There's enough weather on tap this week for us to hold on to our hats, both literally and figuratively. An Alberta Clipper will pass south of the city today, transforming into a coastal storm overnight before returning tomorrow. Arctic air will quickly follow the coastal storm and another Alberta Clipper is expected to zip through the area on Thursday.

Early sun today will give way to increasing clouds this afternoon. The high will be about 45. Brisk tonight with a slight chance of rain or snow after midnight. The precipitation is the gasping last breath of lake effect snow falling to the lee of the Great Lakes. If you stay up late maybe you'll see a flake or two. Breezy and becoming breezier tomorrow with a high of 40 degrees. If tonight's low doesn't go below freezing, tomorrow night's most certainly will. The low Wednesday morning will be in the mid 20s. The remainder of Wednesday will be sunny, windy, and cold, high only in the upper 30s. A better chance of snow arrives with the next clipper on Thursday. Clear skies and slightly warmer weather should arrive on Friday.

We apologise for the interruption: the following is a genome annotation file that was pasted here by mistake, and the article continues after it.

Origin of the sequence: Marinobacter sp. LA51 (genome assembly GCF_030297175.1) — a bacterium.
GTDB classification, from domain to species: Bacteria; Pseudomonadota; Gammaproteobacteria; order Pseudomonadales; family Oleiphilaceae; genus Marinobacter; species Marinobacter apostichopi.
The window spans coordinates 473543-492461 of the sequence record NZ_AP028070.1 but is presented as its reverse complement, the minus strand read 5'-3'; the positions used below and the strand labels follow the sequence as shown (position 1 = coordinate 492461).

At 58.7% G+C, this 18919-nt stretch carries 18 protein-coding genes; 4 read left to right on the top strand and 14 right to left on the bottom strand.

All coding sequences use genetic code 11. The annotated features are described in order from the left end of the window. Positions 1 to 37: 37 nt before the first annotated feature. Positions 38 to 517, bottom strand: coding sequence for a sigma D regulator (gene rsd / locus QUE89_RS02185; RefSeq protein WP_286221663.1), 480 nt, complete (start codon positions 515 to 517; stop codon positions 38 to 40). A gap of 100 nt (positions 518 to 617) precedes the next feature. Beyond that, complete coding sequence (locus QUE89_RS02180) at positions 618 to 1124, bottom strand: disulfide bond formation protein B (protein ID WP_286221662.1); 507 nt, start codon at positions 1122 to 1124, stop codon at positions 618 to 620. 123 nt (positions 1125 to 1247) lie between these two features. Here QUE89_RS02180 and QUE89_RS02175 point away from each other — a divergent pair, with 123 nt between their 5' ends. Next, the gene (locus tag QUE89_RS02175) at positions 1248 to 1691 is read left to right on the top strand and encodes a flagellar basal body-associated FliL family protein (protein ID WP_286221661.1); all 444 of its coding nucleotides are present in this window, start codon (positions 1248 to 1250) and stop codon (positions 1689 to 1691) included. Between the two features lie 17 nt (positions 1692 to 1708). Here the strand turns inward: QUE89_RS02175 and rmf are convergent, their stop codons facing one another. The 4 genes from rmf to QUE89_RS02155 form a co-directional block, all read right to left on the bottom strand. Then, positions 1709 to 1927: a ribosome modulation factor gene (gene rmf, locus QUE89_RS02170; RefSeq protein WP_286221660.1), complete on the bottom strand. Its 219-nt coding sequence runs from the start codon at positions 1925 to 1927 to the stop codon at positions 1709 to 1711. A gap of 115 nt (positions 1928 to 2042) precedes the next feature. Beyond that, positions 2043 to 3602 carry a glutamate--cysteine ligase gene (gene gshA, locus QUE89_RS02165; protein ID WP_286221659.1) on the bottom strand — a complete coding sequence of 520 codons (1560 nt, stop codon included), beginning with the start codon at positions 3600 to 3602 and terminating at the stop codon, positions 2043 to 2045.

Since the first freeze of the season will be tonight or tomorrow we were inspired to look at when that first freeze normally occurs. Since 1971 (that's all the data we have), the first day the temperature falls to 32 degrees or below in Central Park has ranged from mid-October to late-December. More than half the first freeze days, however, have happened in a short window of twelve days between November 8th and 19th. Eyeballing the graph it might be tempting to think there's a trend toward later first freeze dates. Resist the temptation! That's a perception problem arising from a short time series having two early dates on the left and two late dates on the right. If you threw out the extremes like you were scoring a figure skater the trend disappears.